Pre-req: BUSI.3CE Co-op Experience and BUSI.2100 Professional Development Seminar, Permission of Instructor following 6 month co-op.
This seminar is designed to support and assist students in the continued assessment of their cooperative education experience. Through a deepening of their work in Co-op Assessment 1, students will review their overall performance in the cooperative education program, while continuing to demonstrate their technical and professional skills through written work and public presentations to multiple audiences. It is expected that students will clearly define their future academic and career goals, enhance their professional networks, and develop a future plan to support aspirations related to their major.
Pre-req:BUSI.2100 Professional Develop Seminar, and BUSI.3100 Co-op Assessment l, and BUSI.3CE or 4CE Cooperative Education.
This seminar is designed to support and assist students in the assessment of their second cooperative education work experience that was for a 6 month cycle. Students will reflect on their extended time in this second work environment, and how their two different co-op work experiences impacts their subsequent decisions for career development. Students will review their overall performance in the cooperative education program, and demonstrate their technical and professional skills through written work and public presentations to multiple audiences.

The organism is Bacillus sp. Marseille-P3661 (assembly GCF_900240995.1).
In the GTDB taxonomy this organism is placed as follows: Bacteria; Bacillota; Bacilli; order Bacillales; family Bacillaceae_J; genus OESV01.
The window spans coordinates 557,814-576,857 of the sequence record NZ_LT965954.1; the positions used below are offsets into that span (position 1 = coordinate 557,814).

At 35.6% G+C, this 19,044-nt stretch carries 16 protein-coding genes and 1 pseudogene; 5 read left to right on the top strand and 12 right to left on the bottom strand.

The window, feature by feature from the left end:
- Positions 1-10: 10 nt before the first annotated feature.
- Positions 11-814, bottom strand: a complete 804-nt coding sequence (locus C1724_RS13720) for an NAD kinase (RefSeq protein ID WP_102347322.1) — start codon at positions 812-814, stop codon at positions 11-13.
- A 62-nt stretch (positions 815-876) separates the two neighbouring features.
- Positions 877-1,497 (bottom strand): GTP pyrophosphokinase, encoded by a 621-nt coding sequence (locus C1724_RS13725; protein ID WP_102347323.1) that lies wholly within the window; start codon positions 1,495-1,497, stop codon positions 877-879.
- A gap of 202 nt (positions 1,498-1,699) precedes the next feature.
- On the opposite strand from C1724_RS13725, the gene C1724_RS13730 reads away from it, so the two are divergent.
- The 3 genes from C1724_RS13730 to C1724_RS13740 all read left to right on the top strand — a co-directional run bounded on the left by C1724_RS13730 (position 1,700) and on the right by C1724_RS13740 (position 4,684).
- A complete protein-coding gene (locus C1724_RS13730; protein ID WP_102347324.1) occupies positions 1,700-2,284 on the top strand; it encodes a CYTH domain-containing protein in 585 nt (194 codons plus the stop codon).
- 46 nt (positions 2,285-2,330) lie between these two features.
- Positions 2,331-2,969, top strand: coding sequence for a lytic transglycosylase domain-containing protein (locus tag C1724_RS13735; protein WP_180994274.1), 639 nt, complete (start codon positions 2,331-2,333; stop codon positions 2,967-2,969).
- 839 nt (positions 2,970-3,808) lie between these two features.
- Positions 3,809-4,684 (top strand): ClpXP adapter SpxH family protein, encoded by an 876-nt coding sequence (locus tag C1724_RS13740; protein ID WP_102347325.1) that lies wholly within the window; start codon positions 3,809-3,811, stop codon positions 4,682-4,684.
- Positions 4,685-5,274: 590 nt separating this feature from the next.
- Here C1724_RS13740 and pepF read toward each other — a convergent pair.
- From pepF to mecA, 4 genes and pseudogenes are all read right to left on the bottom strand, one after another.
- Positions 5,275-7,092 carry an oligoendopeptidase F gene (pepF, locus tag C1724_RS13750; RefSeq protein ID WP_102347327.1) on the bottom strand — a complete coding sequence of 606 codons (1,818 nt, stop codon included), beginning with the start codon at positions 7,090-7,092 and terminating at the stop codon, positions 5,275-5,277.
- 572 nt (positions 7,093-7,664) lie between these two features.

Pre-req: BUSI.4CE Co-op Experience ll, and BUSI.2100 Professional Development Seminar, Permission of Instructor following 6 month co-op.
Topics of current interest in Business. Subject matter to be announced in advance. For a current semester course title, please log on to SIS, the Student Information System. Please see "notes" for the class to see the full description for individual topics.
The Internship in Business provides three academic credits that count as a Manning elective for working in a business related position that integrates more than one business discipline with a minimum of 11 hours per week for a single semester. After developing a proposal in cooperation with their employer, students obtain the permission of the internship coordinator to enroll in the course. Students then perform their designated work duties during the semester, and also write a reflective term paper which describes their work experience and relates it to their academic work in the other courses taken at UML. The grading of the internship course is based upon the evaluation from the employer and course deliverable determined by the internship coordinator.
Students must be in a Manning Sch. of Bus.Concentration. Students must be at least first sem. Juniors with a GPA greater than 3.0. Permission of Instructor required.